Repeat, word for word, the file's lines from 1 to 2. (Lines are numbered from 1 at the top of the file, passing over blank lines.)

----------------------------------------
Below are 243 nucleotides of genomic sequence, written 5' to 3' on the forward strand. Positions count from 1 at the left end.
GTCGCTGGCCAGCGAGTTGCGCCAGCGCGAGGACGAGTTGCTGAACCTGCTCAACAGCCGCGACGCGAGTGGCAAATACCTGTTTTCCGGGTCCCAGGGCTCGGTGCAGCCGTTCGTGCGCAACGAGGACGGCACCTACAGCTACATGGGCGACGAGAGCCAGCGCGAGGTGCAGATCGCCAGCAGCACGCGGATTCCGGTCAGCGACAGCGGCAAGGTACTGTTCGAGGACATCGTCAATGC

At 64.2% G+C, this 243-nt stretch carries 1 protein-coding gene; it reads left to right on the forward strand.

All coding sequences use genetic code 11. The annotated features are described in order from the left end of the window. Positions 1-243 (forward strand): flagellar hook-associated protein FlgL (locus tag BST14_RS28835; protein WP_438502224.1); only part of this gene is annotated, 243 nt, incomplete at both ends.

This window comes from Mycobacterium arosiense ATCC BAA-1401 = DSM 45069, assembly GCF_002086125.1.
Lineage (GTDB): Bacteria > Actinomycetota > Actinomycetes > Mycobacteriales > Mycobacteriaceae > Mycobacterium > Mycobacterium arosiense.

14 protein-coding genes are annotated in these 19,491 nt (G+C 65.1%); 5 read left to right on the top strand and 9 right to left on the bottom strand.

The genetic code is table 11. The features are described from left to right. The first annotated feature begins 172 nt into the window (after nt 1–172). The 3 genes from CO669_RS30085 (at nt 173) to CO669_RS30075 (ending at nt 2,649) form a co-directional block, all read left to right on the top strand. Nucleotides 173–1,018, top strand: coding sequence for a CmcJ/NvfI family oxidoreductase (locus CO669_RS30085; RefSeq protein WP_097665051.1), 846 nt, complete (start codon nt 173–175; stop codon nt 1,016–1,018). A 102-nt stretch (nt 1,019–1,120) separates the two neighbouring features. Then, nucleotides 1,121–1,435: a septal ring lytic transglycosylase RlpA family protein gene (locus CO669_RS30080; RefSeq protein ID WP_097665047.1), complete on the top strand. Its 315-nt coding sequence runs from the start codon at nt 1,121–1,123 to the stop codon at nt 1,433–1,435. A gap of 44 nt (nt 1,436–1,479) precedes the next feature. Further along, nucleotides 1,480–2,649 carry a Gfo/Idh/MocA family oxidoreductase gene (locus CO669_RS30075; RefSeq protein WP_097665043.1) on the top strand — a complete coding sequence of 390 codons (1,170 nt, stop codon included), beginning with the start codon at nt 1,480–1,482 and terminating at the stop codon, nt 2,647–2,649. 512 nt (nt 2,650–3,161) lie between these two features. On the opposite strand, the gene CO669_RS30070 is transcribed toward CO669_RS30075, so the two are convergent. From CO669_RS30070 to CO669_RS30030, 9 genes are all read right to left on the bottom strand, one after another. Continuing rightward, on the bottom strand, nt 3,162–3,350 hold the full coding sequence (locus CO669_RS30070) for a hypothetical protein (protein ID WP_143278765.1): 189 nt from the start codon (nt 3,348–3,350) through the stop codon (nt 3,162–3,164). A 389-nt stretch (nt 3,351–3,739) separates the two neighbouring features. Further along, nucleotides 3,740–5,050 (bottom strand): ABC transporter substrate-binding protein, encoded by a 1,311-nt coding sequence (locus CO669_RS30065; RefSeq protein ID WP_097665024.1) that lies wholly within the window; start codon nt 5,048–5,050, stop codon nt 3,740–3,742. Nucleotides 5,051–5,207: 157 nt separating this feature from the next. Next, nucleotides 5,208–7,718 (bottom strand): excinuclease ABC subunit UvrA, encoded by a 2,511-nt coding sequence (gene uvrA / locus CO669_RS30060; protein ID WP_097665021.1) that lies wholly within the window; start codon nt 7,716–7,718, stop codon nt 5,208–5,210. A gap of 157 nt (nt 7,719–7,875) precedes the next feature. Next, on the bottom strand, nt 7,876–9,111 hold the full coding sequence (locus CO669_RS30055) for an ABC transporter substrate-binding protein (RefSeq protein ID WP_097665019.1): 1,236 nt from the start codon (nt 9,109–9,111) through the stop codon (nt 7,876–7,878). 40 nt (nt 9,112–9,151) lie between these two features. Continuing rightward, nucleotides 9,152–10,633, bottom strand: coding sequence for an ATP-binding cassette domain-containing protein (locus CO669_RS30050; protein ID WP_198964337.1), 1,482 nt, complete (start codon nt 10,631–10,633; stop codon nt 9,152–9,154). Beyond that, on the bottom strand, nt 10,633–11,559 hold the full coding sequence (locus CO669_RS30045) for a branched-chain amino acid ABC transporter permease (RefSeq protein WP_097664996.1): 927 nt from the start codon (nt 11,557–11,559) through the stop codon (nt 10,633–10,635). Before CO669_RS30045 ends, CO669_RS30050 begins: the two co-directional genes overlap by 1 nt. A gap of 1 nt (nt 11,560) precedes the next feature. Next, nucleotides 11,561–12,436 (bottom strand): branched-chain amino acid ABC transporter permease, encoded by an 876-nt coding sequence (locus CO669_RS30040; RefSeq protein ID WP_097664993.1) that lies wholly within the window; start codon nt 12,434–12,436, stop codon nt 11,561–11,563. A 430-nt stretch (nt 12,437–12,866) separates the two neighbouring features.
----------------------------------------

Below are 243 nucleotides of genomic sequence, written 5' to 3' on the forward strand. Positions count from 1 at the left end.
GTCGCTGGCCAGCGAGTTGCGCCAGCGCGAGGACGAGTTGCTGAACCTGCTCAACAGCCGCGACGCGAGTGGCAAATACCTGTTTTCCGGGTCCCAGGGCTCGGTGCAGCCGTTCGTGCGCAACGAGGACGGCACCTACAGCTACATGGGCGACGAGAGCCAGCGCGAGGTGCAGATCGCCAGCAGCACGCGGATTCCGGTCAGCGACAGCGGCAAGGTACTGTTCGAGGACATCGTCAATGC